Donald Trump continued to claim Friday, hours after North Korean officials insulted him at a news conference, that his good relationship' with Kim Jong-un could blossom into a full-fledged nuclear deal.
Rather than return rhetorical fire on Pyongyang for claiming that he was the reason that talks broke down, Trump gave a sunny outlook for future negotiations with Kim, despite his failure at their Vietnam summit to coax him into signing a comprehensive accord.
Trump, in his first tweet of the day, said: 'Great to be back from Vietnam, an amazing place. We had very substantive negotiations with Kim Jong Un - we know what they want and they know what we must have. Relationship very good, let’s see what happens!'
Donald Trump continued to claim Friday, hours after North Korean officials insulted him at a news conference, that his good relationship' with Kim Jong-un could blossom into a full-fledged nuclear deal
President Trump returns to the White House after meeting with North Korea's leader Kim Jong-un in Vietnam
Kim Jong-un 'may have lost the will to negotiate' after he and President Trump failed to reach an agreement over the country's nuclear program in Hanoi, North Korea's vice foreign minister is now warning.
The dictator 'got the feeling that he didn't understand the way Americans calculate' after his offer to permanently dismantle his nuclear facilities in the Yongbyon region in return for partial sanctions relief was rejected, Choe Son-hui said after the summit abruptly collapsed on Thursday.
The news directly contradicts Trump's account of the summit after he said the North Koreans had asked for total sanctions relief, and insisted that his relationship with Kim remained friendly and that talks would continue.
If North Korea does decide to break off negotiations it raises the prospect that nuclear and ballistic missile tests could resume, after Trump said that Kim had promised to halt both - but only while talks were ongoing.
Meanwhile Kim remained in Hanoi on Friday where he met with Vietnamese leaders after the US President had flown back to Washington.
Kim Jong-un 'may have lost the will to negotiate' with Trump, his vice foreign minister said on Thursday after their summit collapsed, but he seemed eager to make new friends Friday as he enjoyed a diplomatic meeting with Vietnam's leaders
Kim was presented with an honour guard by Vietnam's President Nguyen Phu Trong (to his left) at the Presidential Palace in Hanoi during his 'official goodwill visit' to the country
Kim Jong-un and Nguyen Phu Trong make their way inside the presidential palace where they will hold talks on Friday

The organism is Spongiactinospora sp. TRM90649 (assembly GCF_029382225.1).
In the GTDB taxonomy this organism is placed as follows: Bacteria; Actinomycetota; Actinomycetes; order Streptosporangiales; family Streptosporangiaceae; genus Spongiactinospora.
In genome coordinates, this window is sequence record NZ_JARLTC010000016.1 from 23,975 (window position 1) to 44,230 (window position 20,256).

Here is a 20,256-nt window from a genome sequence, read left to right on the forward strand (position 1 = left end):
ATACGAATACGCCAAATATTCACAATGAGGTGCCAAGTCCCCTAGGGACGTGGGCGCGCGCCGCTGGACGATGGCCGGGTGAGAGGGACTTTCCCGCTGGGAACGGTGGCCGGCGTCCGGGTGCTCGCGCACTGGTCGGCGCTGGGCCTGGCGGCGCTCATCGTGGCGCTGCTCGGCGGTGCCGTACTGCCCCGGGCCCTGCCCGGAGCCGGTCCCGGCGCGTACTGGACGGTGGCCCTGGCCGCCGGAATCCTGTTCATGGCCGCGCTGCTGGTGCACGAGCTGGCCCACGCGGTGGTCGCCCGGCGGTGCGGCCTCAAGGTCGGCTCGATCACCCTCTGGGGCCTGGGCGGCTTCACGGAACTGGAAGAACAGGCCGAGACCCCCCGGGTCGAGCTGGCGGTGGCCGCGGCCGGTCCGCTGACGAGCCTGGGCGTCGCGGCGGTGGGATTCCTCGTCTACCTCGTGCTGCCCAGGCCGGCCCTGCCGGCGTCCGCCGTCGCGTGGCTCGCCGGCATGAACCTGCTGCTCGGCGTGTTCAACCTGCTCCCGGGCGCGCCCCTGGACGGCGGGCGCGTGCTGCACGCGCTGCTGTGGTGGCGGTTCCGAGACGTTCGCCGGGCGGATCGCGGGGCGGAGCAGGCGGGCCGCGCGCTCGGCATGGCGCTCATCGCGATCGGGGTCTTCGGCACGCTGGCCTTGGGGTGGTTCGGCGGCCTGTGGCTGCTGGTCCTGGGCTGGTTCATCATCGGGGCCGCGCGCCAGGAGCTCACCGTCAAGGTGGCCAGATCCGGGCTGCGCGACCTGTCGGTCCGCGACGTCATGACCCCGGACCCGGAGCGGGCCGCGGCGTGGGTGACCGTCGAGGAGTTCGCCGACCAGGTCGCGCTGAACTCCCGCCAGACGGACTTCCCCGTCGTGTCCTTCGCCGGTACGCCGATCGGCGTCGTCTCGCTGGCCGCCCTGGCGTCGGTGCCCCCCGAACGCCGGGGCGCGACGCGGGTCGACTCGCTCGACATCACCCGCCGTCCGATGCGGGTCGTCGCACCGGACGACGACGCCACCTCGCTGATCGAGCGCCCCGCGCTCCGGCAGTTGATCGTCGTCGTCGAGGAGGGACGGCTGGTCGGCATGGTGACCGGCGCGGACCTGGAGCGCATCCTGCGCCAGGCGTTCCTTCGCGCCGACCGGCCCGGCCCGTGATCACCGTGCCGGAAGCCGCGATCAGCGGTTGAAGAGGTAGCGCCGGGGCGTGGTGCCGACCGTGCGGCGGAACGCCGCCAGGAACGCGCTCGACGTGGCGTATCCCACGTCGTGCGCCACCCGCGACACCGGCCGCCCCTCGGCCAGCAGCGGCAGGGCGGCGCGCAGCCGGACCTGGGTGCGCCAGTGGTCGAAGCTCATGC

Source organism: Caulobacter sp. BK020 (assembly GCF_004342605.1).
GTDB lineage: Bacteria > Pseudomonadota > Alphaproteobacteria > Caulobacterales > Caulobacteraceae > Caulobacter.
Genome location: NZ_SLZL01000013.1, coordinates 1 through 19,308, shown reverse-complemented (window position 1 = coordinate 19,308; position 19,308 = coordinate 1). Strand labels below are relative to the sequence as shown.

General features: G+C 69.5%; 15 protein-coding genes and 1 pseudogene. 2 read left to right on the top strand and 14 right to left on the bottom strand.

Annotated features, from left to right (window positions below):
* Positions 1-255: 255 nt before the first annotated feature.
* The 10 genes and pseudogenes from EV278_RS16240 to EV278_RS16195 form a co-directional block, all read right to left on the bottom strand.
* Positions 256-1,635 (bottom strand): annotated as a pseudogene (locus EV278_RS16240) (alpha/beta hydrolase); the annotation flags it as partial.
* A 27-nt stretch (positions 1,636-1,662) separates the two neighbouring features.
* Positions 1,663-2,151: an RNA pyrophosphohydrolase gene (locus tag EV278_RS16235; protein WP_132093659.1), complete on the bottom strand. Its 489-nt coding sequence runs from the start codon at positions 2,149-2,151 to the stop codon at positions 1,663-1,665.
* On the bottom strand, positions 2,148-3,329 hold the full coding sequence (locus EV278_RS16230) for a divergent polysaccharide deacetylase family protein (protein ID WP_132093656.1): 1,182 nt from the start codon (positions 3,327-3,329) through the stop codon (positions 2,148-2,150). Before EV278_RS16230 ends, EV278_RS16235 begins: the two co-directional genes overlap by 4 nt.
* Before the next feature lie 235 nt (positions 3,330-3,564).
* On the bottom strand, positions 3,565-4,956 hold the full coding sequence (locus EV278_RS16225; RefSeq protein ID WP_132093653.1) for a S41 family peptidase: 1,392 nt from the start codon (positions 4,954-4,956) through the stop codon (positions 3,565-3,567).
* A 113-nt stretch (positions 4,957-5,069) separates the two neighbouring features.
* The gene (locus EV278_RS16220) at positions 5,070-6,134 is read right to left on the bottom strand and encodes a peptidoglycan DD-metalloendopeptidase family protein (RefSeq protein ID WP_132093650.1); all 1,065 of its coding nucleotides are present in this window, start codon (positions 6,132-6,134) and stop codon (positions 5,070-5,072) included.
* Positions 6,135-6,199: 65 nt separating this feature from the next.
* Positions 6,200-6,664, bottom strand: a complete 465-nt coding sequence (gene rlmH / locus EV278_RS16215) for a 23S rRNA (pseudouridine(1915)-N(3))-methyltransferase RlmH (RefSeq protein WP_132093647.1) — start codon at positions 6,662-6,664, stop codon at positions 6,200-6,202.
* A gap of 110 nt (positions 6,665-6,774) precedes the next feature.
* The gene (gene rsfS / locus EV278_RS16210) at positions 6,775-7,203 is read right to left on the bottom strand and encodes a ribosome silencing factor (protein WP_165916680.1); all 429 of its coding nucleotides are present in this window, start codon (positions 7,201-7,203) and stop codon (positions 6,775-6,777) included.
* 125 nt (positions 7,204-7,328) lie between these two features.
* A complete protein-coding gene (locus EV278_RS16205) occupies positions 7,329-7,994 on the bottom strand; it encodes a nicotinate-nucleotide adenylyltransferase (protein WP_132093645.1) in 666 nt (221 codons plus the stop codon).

A military band welcomes Kim as he pays a goodwill visit to Vietnam. Kim's visit is not classed as a state visit because the official head of state is still his grandfather, Kim Il Sung, even though he died in 1994
Kim is pictured leaving his hotel in central Hanoi as he attends a day of talks with Vietnam's leaders, following his failed summit with President Trump
The motorcade of Kim Jong-un moves through downtown Hanoi on Friday morning as he meets with the country's leaders
Vietnamese children cheer and wave flags as they wait to see Kim Jong-un drive through downtown Hanoi on Friday
The children were handed flags and flowers to wave as the country revels in being at the center of world diplomacy
Women dressed in traditional clothes wait for the motorcade carrying North Korea's leader Kim Jong Un to pass in Hanoi
Meanwhile President Trump touched down in Washington DC having left the summit early, saying he could not agree to Kim's demands of sanctions relief
North Korea's foreign minister Ri Yong-ho (right) and vice foreign minister Choe Son-hui (left) gave a rare press conference where they rebuked Trump for the summit failure in Hanoi. Choe said that Kim may have 'lost the will to negotiate further'
Kim was treated to the pageantry of a formal diplomatic occasion in Hanoi, where - accompanied by his sister and close aide Kim Yo-jong - he was received by Vietnam President and Communist Party chief Nguyen Phu Trong.
The smiling leader walked before rows of children waving Vietnamese and North Korean flags outside the mustard-yellow colonial-era Presidential Palace, before inspecting an honour guard.
The North's state KCNA news agency described it as an 'official goodwill visit' to Vietnam because Kim is not officially the head of state of North Korea, so he does not qualify for a state visit.
His grandfather Kim Il Sung retains the title of Eternal President even though he died in 1994.